Online services and interventions: How can they best support the mental health and wellbeing of care-experienced children and young people?

New study, led by Dr Rhiannon Evans, is a partnership between The Fostering Network, Voices from Care Cymru, Cardiff University (CASCADEDECIPHer and School of Social Sciences), and is funded by the TRIUMPH Network.

The mental health and wellbeing of children and young people is a priority, particularly amongst individuals who have experience of being in care. There has been an increase in reports of mental health problems since the start of the COVID-19 pandemic, and young people had found it more difficult to access services. As a consequence of the pandemic, and its associated lock-downs, a number of mental health and wellbeing services had to move from face-to-face. Some provision relied on telephone or were delivered online. This had consequences for the type and frequency of services that were available to care-experienced children and young people and their foster and kinship carers.

The aim of the study was to explore the experiences of remote mental health and wellbeing provision by care-experienced children and young people, their carers, and social care professionals. The research questions were:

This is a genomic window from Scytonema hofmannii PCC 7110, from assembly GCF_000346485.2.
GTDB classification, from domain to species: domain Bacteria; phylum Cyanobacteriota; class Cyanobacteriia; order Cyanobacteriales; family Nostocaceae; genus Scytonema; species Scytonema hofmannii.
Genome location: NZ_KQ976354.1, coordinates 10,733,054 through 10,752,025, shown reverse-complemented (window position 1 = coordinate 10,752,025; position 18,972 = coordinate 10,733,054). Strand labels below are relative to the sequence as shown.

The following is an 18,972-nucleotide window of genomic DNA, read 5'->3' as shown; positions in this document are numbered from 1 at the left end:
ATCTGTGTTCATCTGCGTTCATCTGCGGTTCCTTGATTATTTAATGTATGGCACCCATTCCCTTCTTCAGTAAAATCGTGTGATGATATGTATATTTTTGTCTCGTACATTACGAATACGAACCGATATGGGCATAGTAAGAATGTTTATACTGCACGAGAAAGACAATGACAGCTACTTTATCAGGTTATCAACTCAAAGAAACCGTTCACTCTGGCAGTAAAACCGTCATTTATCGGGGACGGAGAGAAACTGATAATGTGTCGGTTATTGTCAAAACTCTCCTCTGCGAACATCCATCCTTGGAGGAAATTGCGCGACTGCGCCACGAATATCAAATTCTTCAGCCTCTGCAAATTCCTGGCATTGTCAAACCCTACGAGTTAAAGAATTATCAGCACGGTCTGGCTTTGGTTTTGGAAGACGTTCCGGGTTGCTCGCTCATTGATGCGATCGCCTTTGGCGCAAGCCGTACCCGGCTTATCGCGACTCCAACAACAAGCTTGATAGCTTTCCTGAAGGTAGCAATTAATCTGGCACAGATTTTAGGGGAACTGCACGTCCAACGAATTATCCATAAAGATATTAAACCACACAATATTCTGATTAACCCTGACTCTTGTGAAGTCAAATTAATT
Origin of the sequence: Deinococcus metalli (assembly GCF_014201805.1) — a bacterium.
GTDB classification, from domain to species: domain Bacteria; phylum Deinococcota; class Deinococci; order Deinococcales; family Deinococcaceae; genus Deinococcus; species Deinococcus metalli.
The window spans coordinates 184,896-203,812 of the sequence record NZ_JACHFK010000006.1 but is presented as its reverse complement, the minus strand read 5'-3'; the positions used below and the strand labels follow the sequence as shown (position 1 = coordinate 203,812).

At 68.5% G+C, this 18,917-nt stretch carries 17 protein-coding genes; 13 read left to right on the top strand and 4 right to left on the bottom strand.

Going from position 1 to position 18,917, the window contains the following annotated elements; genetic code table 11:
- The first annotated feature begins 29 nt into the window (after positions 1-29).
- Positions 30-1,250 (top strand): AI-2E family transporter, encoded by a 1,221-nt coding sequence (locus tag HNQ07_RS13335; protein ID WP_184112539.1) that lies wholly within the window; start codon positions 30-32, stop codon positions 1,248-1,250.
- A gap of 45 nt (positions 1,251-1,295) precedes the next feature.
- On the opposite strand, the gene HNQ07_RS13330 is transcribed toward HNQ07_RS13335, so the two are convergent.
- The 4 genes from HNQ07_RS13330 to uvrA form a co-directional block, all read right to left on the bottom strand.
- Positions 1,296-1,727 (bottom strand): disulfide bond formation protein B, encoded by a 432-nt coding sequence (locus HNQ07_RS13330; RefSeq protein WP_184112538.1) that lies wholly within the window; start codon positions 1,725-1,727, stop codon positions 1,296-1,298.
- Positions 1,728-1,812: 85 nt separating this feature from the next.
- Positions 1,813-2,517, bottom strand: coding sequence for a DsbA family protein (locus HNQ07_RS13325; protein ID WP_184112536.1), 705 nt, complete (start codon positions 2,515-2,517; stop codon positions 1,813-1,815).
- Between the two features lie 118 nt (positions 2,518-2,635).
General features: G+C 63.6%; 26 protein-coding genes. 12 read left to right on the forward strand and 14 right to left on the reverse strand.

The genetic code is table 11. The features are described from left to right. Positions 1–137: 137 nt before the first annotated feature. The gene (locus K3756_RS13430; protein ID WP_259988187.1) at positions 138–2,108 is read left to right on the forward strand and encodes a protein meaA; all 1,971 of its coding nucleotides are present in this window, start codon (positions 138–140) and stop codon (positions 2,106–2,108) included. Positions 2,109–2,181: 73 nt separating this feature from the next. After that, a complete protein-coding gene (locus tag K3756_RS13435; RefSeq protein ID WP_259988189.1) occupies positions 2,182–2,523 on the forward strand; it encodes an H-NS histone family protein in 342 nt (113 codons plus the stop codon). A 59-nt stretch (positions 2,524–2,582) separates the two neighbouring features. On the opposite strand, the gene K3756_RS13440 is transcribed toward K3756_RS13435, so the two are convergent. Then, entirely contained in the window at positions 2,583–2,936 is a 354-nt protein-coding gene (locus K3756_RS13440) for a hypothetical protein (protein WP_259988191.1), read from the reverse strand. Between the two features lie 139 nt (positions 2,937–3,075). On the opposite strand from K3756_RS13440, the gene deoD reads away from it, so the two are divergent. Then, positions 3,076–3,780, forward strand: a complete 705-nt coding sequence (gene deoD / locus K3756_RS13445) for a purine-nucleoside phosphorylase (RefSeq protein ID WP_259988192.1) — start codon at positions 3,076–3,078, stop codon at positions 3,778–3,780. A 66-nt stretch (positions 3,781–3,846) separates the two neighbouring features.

• How did the Coronavirus pandemic impact on the provision of mental health
    and wellbeing services and interventions for care-experienced young people?
  • What are the strengths and challenges of online, telephone, face-to-face, and
    blended services and interventions in supporting mental health and wellbeing?
  • What improvements can be made in the format, functioning, delivery,
    acceptability and accessibility of mental health and wellbeing services and
    interventions?

In answering these questions, the study reported key recommendations that might improve future service delivery. These were:

  • Research: Further research is required to understand experiences among a wider range of care-experienced young people.
  • Training: Training is required for carers and professionals on digital literacy and how to meet the mental health and wellbeing needs of children and young people in care.
  • Awareness and access: Children and young people, and their carers, need more information on which services are available, which could be made available through an online repository. 
  • Resources: Children and young people need access to appropriate technology and mental health services more generally. This is a particular issue for young people aged 25 years or younger. 
  • Choice and flexibility: Children and young people should have choice over the services that best meet their needs.
  • Safety, protection and risk: Children and young people, carers, and professionals need information about online safety and safeguarding. 

The study can be read in full here.

Dr Rhiannon Evans says: ‘This study has made an important contribution in understanding the complex experiences of delivering and receiving mental health and wellbeing provision during the pandemic. We hope that the recommendations will be helpful to policy and practice in making sure that the needs of care-experienced children and young people, carers and professionals are met moving forward’.

Read more about TRIUMPH here and this research project here.

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